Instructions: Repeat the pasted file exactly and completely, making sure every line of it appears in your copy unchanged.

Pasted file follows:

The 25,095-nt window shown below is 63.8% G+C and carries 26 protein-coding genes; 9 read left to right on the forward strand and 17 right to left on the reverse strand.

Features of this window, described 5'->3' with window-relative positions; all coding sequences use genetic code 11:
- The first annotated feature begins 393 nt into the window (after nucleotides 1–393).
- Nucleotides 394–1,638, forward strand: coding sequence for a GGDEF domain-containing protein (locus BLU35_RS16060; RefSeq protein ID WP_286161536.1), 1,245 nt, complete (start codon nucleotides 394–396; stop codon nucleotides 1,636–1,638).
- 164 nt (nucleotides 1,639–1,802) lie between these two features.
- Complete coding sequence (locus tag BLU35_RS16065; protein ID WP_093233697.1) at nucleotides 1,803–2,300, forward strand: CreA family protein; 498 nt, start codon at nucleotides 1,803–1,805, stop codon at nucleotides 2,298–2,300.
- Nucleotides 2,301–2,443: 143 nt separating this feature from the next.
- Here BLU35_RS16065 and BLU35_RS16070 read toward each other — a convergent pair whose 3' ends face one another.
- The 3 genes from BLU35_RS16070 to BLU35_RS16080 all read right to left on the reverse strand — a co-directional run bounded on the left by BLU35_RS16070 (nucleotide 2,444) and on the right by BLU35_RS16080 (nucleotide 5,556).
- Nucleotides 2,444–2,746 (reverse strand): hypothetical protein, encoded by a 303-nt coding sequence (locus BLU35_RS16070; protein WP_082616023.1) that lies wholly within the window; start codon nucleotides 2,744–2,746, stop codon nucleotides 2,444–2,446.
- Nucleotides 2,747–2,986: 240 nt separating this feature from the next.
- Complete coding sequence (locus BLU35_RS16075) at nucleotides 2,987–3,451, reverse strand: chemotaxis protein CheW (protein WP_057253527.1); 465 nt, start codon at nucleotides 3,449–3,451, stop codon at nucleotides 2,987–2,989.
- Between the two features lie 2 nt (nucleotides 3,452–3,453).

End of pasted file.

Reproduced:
The 25,095-nt window shown below is 63.8% G+C and carries 26 protein-coding genes; 9 read left to right on the forward strand and 17 right to left on the reverse strand.

Features of this window, described 5'->3' with window-relative positions; all coding sequences use genetic code 11:
- The first annotated feature begins 393 nt into the window (after nucleotides 1–393).
- Nucleotides 394–1,638, forward strand: coding sequence for a GGDEF domain-containing protein (locus BLU35_RS16060; RefSeq protein ID WP_286161536.1), 1,245 nt, complete (start codon nucleotides 394–396; stop codon nucleotides 1,636–1,638).
- 164 nt (nucleotides 1,639–1,802) lie between these two features.
- Complete coding sequence (locus tag BLU35_RS16065; protein ID WP_093233697.1) at nucleotides 1,803–2,300, forward strand: CreA family protein; 498 nt, start codon at nucleotides 1,803–1,805, stop codon at nucleotides 2,298–2,300.
- Nucleotides 2,301–2,443: 143 nt separating this feature from the next.
- Here BLU35_RS16065 and BLU35_RS16070 read toward each other — a convergent pair whose 3' ends face one another.
- The 3 genes from BLU35_RS16070 to BLU35_RS16080 all read right to left on the reverse strand — a co-directional run bounded on the left by BLU35_RS16070 (nucleotide 2,444) and on the right by BLU35_RS16080 (nucleotide 5,556).
- Nucleotides 2,444–2,746 (reverse strand): hypothetical protein, encoded by a 303-nt coding sequence (locus BLU35_RS16070; protein WP_082616023.1) that lies wholly within the window; start codon nucleotides 2,744–2,746, stop codon nucleotides 2,444–2,446.
- Nucleotides 2,747–2,986: 240 nt separating this feature from the next.
- Complete coding sequence (locus BLU35_RS16075) at nucleotides 2,987–3,451, reverse strand: chemotaxis protein CheW (protein WP_057253527.1); 465 nt, start codon at nucleotides 3,449–3,451, stop codon at nucleotides 2,987–2,989.
- Between the two features lie 2 nt (nucleotides 3,452–3,453).